[Guess Who, for showtimes and locations, http://www.moviefone.com; The Ballad of Jack and Rose, Landmark Sunshine Cinema, 143 East Houston Street, http://www.moviefone.com; the Kaiser Chiefs, Bowery Ballroom, 6 Delancey Street, http://www.boweryballroom.com.]
“People hurt each other, and love keeps on happening. The longer you live, the more you know this to be true,” said Craig Wright, author of the Off Broadway play Orange Flower Water, which starts a two-month run this evening. The play, he said, is “about two couples. Two of the ones who are married to other people fall in love with each other, and they decide to have an affair. The affair ends up with the destruction of both marriages.” Uplifting! “It’s not depressing,” Mr. Wright insisted. “It’s serious and ugly and sad. But I think it’s optimistic. I’m very interested in how to be optimistic and realistic at the same time.” It was sentiments like these, and having Alan Ball see this very play, that got Mr. Wright his current job writing for the wonderful HBO drama Six Feet Under. “This is the last season. I’m sad,” said Mr. Wright, who has been with the show for three years and will be taking his talents to ABC’s Lost next year. “It’s been a great experience. For a pretty depressing television show, it’s really fun to work there.” Mr. Wright refused to answer our burning questions: Is Nate secretly dead? Will George end up chopping Ruth up in the basement? And, most importantly, will we get to see Brenda whore out again like she did in Season 2? But he did provide another reason for theatergoers to go to his play. “There’s a 20-minute live-sex scene,” he offered. Cool, and chances are it’s a great play, but dude, we got to tell you: That title’s a bit pretentious, no? Why not just title the play Orange You Glad I Didn’t Say Banana? Ha-that kills every time!
[Orange Flower Water, the Theater for New York City, 155 First Avenue, 212-868-4444.]
Peep Show! Get out your pastel sweater sets, fake pearls and pink Peeps (and yes, the many rows of eyes of Peeps are silently judging you) …. It’s Easter! If you’re feeling Eastery, and the urge to do something for the holiday beyond the lamb and mint-jelly eating and eye-rolling at dinner, head to the Carlyle hotel for some Upper East Side brunching-likely accompanied by some hoary WASP’s swillin’ martinis-followed by a good old-fashioned Easter-egg hunt. Bemelans Bar hosts a puppet show ( meep). Happy Easter, everybody!
[The Carlyle, Madison Avenue and 76th Street, 12:30 p.m., for more times and information, 212-744-1600.]
Dance, drag queen, dance! Did you ever put thumbtacks into the heels of your shoes in order to do a quick kickball-change step on the linoleum floor? No? Well, regardless, the American Tap Dance Foundation celebrates itself with cocktails and a buffet dinner on the Upper West Side this evening. Footage of the late, great Gregory Hines will be shown, as well as archival films of legendary tap stars. Remember that movie White Nights, where Hines has a dance-off with Mikhail Baryshnikov? Why don’t the geniuses that are probably planning to remake Vertigo staring Kirsten Dunst and Orlando Bloom put their heads together and come up with something like that? Moving on, if frothing over Chinese furniture is more your thing (no judgment here), there’s a private reception at the William Lipton gallery of 27 Objects of Virtue-which somehow sounds like cheeky Victorian porn-and features furniture, sculpture and other works of art. Quite a different crowd will be found way west as Marquee’s new Monday-night party, Charm School, kicks off its opening night. Expected to attend: all the eccentric kooks we love, such as drag artist Amanda Lepore, Boy George and the best thing to come out of Baltimore, John Waters. There’s a rumor the still-smokin’ Debbie Harry will be in the house. Bring glitter, mace and smelling salts.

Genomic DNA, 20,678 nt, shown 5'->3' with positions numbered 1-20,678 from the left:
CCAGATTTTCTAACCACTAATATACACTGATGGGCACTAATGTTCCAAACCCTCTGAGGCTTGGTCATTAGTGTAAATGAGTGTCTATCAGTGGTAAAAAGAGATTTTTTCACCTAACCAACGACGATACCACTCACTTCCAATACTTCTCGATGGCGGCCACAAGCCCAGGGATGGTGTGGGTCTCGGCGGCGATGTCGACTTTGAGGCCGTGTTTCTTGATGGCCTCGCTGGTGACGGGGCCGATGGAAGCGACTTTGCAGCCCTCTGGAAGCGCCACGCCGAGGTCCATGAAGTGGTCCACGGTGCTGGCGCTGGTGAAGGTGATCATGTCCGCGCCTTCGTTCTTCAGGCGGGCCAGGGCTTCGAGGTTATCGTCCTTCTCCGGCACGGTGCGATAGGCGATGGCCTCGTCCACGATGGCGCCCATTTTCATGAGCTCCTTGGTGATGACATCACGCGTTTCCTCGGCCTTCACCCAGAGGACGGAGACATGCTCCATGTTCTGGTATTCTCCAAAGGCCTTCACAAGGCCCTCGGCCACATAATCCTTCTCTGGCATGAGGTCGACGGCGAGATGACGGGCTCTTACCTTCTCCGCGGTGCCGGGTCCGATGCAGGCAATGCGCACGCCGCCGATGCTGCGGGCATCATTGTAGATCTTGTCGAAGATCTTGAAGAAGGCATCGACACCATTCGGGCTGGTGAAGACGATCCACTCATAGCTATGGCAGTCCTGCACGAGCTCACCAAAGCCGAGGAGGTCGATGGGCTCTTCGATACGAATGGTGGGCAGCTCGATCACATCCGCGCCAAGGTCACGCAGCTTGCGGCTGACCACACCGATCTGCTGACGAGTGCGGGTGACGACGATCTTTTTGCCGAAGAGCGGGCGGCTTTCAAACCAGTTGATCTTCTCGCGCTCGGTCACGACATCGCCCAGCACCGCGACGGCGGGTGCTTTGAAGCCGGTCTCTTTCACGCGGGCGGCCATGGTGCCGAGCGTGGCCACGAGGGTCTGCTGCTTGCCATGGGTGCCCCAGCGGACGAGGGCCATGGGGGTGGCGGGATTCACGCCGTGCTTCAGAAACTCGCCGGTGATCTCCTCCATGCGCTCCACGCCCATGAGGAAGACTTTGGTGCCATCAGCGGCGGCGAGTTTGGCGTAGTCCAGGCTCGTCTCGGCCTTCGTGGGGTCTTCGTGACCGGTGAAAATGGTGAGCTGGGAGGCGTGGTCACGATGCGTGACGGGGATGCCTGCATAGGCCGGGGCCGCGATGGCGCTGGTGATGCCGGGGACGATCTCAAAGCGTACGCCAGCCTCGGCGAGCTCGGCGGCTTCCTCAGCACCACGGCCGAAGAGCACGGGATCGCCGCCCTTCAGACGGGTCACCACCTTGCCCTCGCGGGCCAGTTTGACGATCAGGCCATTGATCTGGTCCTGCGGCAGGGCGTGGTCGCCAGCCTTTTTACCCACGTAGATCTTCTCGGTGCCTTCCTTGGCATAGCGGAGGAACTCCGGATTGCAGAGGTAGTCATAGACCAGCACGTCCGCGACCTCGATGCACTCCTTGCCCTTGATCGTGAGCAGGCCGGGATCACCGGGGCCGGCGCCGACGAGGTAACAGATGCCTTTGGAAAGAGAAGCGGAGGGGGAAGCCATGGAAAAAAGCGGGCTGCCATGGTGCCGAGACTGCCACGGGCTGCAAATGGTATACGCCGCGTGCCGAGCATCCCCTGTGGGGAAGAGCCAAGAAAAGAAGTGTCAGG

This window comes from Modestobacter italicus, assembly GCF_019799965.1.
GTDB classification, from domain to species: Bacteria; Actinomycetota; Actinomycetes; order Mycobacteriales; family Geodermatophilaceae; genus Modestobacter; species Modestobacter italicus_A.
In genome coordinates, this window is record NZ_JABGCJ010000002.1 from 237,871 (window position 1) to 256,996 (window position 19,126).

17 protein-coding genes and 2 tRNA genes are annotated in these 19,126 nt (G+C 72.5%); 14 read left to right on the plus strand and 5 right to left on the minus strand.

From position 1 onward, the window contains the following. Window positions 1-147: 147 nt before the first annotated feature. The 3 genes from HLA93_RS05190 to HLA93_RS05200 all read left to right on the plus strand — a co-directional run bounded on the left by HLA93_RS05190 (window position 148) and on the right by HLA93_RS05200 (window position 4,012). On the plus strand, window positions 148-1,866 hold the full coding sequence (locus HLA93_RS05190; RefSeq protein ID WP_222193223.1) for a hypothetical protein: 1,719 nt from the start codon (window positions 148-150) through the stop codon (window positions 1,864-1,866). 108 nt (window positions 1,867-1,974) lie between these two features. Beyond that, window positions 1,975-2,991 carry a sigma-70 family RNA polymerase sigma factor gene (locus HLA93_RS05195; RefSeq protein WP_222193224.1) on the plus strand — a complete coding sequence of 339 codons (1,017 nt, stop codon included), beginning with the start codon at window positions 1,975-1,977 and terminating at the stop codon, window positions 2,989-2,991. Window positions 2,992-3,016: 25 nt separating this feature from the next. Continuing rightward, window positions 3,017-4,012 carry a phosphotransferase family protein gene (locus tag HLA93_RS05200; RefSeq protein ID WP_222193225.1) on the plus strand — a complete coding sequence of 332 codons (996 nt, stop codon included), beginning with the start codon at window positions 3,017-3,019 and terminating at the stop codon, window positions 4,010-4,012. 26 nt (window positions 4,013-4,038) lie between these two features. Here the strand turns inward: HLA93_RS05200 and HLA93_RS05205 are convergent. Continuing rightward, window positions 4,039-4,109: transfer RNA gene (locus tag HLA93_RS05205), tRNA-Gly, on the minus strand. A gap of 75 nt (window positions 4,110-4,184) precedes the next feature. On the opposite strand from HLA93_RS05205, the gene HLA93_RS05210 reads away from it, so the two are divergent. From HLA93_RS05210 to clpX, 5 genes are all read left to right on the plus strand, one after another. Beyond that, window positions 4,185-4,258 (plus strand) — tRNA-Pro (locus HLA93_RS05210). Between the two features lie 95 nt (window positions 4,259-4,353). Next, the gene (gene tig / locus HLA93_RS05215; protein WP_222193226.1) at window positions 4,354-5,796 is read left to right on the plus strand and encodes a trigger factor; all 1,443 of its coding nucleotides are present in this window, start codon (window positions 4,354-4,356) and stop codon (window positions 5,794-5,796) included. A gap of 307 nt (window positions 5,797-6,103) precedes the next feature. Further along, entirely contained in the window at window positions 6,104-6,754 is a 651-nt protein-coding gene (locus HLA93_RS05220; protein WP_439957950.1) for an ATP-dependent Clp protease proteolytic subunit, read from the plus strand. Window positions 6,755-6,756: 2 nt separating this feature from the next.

[The American Tap Dance Foundation, O’Neal’s Cafe, 50 West 65th Street, http://www.atdf.org; 27 Objects of Virtue private reception, William Lipton, 41 East 57th Street, eighth floor, 5:30 to 8 p.m., by invitation only; Charm School party, Marquee, 289 10th Avenue, 10 p.m., 646-473-0202.]
March Sadness: As if being a long-suffering Knicks fan wasn’t hard enough , our Observer co-worker coerced us into participating in a National Invitation Tournament pool. For the uninitiated, the N.I.T. is basically the tournament of crappy teams that didn’t quite make it to the NCAA’s. Therefore, there’s no safe bet in this thing-instead, you might perplexingly discover, as we did, that you’ve picked Western Kentucky University to go all the way. Tonight, two schools you most likely have never heard of will fight for some tattered glory on the sticky Madison Square Garden floor. Go, Big Reds!
[68th National Invitation Tournament, Madison Square Garden, http://www.thegarden.com]
Bark! The Herald Angels Sing! Oh, television. Every time we become slightly ashamed of how much we love you, you go and think up something even more enticing for us to watch. The Bravo network has stepped up to the plate and has given us Showdog Moms and Dads. A follow-up to last year’s Showbiz Moms and Dads (which was akin to watching a car wreck through splayed fingers as horrible stage moms dragged their suffering kids around to talent agents and made them sing songs in the mall parking lot), this “docu-series” (which is a much classier way of saying “reality TV”) focuses on the “dogged determination” (heh) in the world of dog-showing. Though without Chrisopher Guest at the helm, we’ll have to see. All together now … woof!
[Showdog Moms and Dads, Bravo, 10 p.m.]